11:48 p.m.: That’s all, folks. The last awards of the night felt really rushed. At just over three hours, this is definitely one of the shortest ceremonies in recent memory. Thanks to everyone who checked in with Blast for all our Oscar coverage, and congratulations to all the winners and nominees!
11:45 p.m.: Looks like the show is going to come in under four hours. Stewart’s been a good host, but the night overall has been unremarkable. Best Director just went to the Coen brothers, virtually making No Country a lock for Best Picture. And … there it is. Scott Rudin’s “This is a complete surprise” takes the cake for least genuine line spoken all night. Most genuine? Ryan Seacrest’s “I’m nervous” as he was getting assaulted by Gary Busey on the red carpet.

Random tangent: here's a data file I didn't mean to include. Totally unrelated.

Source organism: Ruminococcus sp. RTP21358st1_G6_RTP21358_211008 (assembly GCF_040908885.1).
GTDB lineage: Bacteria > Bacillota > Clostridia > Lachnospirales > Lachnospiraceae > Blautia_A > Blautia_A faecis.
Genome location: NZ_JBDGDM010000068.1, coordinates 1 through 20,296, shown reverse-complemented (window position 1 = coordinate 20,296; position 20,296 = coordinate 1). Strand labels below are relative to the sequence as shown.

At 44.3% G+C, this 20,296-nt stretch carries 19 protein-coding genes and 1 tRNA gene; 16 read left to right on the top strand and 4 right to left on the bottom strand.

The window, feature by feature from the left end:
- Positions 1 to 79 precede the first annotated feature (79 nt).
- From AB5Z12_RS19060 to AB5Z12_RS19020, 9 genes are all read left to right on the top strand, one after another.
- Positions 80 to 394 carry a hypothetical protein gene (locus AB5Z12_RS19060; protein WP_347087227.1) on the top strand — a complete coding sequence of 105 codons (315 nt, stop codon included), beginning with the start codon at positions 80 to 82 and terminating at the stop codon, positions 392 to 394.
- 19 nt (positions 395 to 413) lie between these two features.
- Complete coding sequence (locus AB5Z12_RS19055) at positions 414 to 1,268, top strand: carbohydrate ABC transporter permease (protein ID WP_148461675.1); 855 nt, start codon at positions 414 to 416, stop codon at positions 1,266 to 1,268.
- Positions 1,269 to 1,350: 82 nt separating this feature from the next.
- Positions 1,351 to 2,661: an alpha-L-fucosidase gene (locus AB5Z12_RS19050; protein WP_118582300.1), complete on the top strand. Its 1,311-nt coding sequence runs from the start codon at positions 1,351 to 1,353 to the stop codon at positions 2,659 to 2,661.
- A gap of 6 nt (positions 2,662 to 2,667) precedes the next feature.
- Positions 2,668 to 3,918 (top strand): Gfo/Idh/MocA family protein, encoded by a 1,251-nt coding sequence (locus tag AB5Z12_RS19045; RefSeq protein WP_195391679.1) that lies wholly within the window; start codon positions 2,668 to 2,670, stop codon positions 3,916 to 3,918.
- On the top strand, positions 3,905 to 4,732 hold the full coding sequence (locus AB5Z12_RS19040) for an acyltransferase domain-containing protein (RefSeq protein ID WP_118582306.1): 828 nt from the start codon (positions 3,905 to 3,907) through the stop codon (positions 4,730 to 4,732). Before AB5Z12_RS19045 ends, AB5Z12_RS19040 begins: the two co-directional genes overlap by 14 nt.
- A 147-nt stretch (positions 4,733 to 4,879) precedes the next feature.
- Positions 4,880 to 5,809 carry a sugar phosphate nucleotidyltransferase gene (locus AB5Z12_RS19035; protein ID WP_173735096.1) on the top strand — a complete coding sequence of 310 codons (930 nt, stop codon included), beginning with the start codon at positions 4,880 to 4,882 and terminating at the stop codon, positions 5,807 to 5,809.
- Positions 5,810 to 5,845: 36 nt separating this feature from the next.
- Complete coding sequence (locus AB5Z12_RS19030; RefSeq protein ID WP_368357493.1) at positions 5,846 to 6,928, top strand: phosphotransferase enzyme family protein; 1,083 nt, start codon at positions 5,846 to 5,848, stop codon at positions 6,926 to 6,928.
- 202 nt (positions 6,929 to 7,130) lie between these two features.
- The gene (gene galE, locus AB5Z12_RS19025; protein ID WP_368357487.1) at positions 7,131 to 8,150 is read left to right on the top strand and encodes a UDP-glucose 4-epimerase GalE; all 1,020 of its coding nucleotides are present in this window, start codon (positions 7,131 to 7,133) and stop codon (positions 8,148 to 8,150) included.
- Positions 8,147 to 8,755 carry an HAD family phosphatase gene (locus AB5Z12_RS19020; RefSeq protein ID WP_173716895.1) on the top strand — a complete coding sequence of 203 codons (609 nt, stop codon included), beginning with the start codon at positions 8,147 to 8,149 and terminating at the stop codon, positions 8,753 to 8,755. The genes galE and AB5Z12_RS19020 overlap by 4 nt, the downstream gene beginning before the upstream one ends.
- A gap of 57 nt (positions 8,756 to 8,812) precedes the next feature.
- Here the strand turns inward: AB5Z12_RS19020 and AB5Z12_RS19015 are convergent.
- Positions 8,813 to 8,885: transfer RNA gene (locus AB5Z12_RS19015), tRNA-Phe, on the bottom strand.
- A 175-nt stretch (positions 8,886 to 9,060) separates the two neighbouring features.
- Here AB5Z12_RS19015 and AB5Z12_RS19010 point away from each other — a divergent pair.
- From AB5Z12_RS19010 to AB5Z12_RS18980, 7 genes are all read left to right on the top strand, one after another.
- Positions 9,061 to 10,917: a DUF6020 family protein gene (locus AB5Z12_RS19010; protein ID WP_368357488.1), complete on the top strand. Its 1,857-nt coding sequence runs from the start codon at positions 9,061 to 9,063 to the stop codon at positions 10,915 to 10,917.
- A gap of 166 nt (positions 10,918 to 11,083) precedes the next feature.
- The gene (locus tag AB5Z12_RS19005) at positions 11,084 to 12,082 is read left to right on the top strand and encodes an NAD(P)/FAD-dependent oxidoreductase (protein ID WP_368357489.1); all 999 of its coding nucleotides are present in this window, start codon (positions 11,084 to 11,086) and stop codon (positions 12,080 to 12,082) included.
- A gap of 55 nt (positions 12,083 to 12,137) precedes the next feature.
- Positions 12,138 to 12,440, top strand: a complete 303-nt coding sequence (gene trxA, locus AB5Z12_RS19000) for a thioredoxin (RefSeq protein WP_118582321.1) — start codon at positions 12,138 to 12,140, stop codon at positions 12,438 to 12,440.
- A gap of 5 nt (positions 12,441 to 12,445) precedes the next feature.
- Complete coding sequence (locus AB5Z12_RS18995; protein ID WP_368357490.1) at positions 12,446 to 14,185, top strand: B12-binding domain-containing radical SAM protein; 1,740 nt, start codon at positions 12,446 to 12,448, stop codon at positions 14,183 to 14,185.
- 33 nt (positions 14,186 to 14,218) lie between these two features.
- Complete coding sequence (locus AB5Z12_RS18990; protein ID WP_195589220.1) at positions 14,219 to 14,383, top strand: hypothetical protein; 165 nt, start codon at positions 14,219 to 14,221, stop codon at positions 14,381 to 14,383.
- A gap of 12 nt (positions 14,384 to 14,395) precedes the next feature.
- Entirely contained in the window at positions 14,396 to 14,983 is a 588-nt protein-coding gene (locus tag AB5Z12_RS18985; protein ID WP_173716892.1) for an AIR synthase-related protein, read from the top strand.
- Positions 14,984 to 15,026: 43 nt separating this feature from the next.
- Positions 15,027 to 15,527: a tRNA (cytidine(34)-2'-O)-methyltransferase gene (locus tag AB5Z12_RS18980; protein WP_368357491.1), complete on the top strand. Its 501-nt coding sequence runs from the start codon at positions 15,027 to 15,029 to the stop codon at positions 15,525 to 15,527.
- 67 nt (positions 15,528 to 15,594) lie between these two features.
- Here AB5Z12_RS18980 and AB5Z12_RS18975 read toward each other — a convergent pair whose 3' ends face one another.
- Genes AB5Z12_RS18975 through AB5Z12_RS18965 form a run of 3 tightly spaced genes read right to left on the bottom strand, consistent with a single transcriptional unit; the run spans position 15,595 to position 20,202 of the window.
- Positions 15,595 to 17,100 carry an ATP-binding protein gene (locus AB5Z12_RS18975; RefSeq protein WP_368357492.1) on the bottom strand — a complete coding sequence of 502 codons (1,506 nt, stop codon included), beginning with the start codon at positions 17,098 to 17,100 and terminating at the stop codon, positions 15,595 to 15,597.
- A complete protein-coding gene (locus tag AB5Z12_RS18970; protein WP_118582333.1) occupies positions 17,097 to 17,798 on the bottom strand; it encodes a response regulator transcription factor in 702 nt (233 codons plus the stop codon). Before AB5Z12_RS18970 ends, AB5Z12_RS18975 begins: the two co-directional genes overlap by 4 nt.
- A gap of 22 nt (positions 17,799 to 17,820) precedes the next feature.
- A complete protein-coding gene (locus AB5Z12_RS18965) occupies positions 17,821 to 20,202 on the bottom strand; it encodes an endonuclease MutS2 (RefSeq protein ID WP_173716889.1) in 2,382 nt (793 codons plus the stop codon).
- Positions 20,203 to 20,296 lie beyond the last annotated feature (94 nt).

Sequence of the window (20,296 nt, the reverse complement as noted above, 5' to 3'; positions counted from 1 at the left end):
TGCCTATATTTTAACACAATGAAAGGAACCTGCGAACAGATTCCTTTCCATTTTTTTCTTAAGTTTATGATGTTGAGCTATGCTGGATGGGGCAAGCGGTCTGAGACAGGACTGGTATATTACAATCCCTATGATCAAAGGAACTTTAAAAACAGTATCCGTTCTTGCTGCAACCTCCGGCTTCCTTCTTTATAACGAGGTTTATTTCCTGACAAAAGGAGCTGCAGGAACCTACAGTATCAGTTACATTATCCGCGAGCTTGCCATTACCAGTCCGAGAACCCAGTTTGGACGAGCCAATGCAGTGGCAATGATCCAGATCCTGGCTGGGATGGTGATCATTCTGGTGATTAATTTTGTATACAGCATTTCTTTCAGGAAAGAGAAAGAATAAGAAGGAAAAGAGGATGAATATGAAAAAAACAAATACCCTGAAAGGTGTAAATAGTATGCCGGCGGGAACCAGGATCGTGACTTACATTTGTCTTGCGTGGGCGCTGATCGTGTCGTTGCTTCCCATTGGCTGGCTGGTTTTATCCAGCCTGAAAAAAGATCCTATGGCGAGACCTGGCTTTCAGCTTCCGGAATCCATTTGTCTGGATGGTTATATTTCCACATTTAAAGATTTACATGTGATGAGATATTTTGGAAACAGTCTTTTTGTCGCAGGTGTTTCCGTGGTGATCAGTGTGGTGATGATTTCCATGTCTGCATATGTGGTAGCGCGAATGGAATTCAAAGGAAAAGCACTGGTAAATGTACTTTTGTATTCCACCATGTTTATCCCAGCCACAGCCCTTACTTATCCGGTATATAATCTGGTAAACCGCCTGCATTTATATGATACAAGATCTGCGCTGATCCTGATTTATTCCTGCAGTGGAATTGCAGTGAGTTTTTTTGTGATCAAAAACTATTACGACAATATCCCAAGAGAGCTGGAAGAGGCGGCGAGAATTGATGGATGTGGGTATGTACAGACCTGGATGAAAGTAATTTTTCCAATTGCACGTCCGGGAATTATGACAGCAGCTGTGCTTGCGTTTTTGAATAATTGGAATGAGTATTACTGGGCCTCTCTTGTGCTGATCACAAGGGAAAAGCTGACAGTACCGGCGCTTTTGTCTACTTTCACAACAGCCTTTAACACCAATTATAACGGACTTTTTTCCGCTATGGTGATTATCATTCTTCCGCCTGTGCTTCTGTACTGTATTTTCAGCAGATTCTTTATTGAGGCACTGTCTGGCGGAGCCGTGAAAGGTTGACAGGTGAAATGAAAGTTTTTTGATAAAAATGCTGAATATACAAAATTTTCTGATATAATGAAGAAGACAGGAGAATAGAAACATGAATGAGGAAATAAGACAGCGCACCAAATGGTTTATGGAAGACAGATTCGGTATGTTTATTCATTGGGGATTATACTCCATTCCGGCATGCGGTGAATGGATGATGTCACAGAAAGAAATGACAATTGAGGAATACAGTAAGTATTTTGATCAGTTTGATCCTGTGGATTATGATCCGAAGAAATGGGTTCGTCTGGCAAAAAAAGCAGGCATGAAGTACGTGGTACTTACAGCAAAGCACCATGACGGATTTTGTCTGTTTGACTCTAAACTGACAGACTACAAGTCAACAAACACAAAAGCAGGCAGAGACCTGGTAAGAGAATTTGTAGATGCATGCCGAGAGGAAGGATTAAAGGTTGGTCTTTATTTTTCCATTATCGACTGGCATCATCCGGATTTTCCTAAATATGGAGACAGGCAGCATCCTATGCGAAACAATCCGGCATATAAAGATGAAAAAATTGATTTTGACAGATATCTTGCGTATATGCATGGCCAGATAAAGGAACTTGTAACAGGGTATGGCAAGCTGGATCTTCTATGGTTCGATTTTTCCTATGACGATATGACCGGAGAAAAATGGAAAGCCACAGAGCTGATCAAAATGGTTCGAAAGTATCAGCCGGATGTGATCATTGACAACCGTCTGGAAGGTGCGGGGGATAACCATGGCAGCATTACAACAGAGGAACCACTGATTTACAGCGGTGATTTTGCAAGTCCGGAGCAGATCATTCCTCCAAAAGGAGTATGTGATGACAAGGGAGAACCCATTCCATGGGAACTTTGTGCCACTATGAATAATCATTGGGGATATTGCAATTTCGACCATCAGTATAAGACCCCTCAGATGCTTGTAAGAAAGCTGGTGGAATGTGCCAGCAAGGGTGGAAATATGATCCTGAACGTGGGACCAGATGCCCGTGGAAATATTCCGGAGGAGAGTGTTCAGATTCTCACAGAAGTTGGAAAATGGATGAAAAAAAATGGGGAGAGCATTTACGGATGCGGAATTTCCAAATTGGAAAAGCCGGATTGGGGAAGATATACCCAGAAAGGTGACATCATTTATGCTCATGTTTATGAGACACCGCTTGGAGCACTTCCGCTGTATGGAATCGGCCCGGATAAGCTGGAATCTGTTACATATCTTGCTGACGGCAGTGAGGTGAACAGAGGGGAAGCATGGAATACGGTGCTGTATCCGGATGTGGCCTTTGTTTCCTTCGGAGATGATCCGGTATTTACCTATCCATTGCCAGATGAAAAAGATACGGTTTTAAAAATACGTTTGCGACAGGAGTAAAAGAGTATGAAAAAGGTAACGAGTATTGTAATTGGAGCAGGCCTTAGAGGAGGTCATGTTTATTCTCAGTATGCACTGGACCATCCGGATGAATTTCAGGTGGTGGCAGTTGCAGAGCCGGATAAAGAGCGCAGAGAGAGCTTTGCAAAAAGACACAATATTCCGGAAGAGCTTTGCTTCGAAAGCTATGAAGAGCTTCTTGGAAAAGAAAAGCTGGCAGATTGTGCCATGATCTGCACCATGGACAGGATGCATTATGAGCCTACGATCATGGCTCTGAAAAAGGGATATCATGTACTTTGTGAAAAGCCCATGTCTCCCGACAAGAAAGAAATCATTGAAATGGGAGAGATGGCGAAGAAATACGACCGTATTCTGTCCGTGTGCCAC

11:32 p.m.: Best Actor: Daniel Day-Lewis. Do we even need to go through the other nominees?
11:27 p.m.: Wow, everyone’s favorite ex-stripper Diablo Cody just got an explosive semi-standing ovation from the crowd for her predictable win for Best Original Screenplay. She looks really nervous and sort of lost it at the end of her speech, thanking her parents for loving her for who she is. Ellen Page’s halfhearted “whatever” shrug when Cody thanked her amidst heavy applause = priceless.
11:15 p.m.: Obligatory troop shout-out by Tom Hanks, with soldiers in Baghdad presenting the nominees for Best Documentary Short. I guess that’s kind of cool, but I can’t shake the feeling that it’s Hollywood’s way of saying “See, we really DO support our troops” and patting themselves on the back at the overindulgent afterparties to feel better about themselves. Oh, and “Freeheld” won. Now Hanks is announcing the Best Documentary Award. “Taxi to the Dark Side.” I’m surprised “No End In Sight” didn’t win, but “Taxi” is also about the War on Terror. Is this uncomfortably ironic for anyone else?